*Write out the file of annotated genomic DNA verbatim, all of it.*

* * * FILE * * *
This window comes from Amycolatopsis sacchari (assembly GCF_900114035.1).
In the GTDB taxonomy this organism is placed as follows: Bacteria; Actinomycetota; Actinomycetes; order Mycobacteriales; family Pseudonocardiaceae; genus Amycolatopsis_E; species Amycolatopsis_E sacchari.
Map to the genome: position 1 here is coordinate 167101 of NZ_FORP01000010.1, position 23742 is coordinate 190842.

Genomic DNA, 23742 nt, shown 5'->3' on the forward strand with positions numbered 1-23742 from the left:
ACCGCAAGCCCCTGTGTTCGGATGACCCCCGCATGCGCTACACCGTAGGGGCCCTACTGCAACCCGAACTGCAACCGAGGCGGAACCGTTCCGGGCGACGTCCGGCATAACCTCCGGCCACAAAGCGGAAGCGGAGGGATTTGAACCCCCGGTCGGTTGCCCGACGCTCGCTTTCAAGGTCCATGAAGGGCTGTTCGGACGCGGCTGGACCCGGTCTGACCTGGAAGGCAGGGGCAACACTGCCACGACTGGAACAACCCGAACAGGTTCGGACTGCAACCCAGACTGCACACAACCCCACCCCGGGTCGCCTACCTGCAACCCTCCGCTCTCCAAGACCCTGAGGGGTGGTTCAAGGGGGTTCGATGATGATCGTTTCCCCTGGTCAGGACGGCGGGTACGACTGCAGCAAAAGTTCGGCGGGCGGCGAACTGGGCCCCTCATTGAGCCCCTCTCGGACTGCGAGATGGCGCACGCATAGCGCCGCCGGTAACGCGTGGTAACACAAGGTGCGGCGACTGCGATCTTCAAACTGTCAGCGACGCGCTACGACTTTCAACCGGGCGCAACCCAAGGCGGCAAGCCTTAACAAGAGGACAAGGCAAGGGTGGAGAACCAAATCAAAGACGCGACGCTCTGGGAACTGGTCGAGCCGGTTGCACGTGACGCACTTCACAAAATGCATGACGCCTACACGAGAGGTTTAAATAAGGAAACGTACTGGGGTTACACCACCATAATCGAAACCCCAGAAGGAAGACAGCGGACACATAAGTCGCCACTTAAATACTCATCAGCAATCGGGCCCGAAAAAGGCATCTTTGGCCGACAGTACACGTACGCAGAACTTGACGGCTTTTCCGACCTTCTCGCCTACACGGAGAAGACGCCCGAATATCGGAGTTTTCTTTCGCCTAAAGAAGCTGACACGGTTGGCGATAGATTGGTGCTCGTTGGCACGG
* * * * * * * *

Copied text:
This window comes from Amycolatopsis sacchari (assembly GCF_900114035.1).
In the GTDB taxonomy this organism is placed as follows: Bacteria; Actinomycetota; Actinomycetes; order Mycobacteriales; family Pseudonocardiaceae; genus Amycolatopsis_E; species Amycolatopsis_E sacchari.
Map to the genome: position 1 here is coordinate 167101 of NZ_FORP01000010.1, position 23742 is coordinate 190842.

Genomic DNA, 23742 nt, shown 5'->3' on the forward strand with positions numbered 1-23742 from the left:
ACCGCAAGCCCCTGTGTTCGGATGACCCCCGCATGCGCTACACCGTAGGGGCCCTACTGCAACCCGAACTGCAACCGAGGCGGAACCGTTCCGGGCGACGTCCGGCATAACCTCCGGCCACAAAGCGGAAGCGGAGGGATTTGAACCCCCGGTCGGTTGCCCGACGCTCGCTTTCAAGGTCCATGAAGGGCTGTTCGGACGCGGCTGGACCCGGTCTGACCTGGAAGGCAGGGGCAACACTGCCACGACTGGAACAACCCGAACAGGTTCGGACTGCAACCCAGACTGCACACAACCCCACCCCGGGTCGCCTACCTGCAACCCTCCGCTCTCCAAGACCCTGAGGGGTGGTTCAAGGGGGTTCGATGATGATCGTTTCCCCTGGTCAGGACGGCGGGTACGACTGCAGCAAAAGTTCGGCGGGCGGCGAACTGGGCCCCTCATTGAGCCCCTCTCGGACTGCGAGATGGCGCACGCATAGCGCCGCCGGTAACGCGTGGTAACACAAGGTGCGGCGACTGCGATCTTCAAACTGTCAGCGACGCGCTACGACTTTCAACCGGGCGCAACCCAAGGCGGCAAGCCTTAACAAGAGGACAAGGCAAGGGTGGAGAACCAAATCAAAGACGCGACGCTCTGGGAACTGGTCGAGCCGGTTGCACGTGACGCACTTCACAAAATGCATGACGCCTACACGAGAGGTTTAAATAAGGAAACGTACTGGGGTTACACCACCATAATCGAAACCCCAGAAGGAAGACAGCGGACACATAAGTCGCCACTTAAATACTCATCAGCAATCGGGCCCGAAAAAGGCATCTTTGGCCGACAGTACACGTACGCAGAACTTGACGGCTTTTCCGACCTTCTCGCCTACACGGAGAAGACGCCCGAATATCGGAGTTTTCTTTCGCCTAAAGAAGCTGACACGGTTGGCGATAGATTGGTGCTCGTTGGCACGG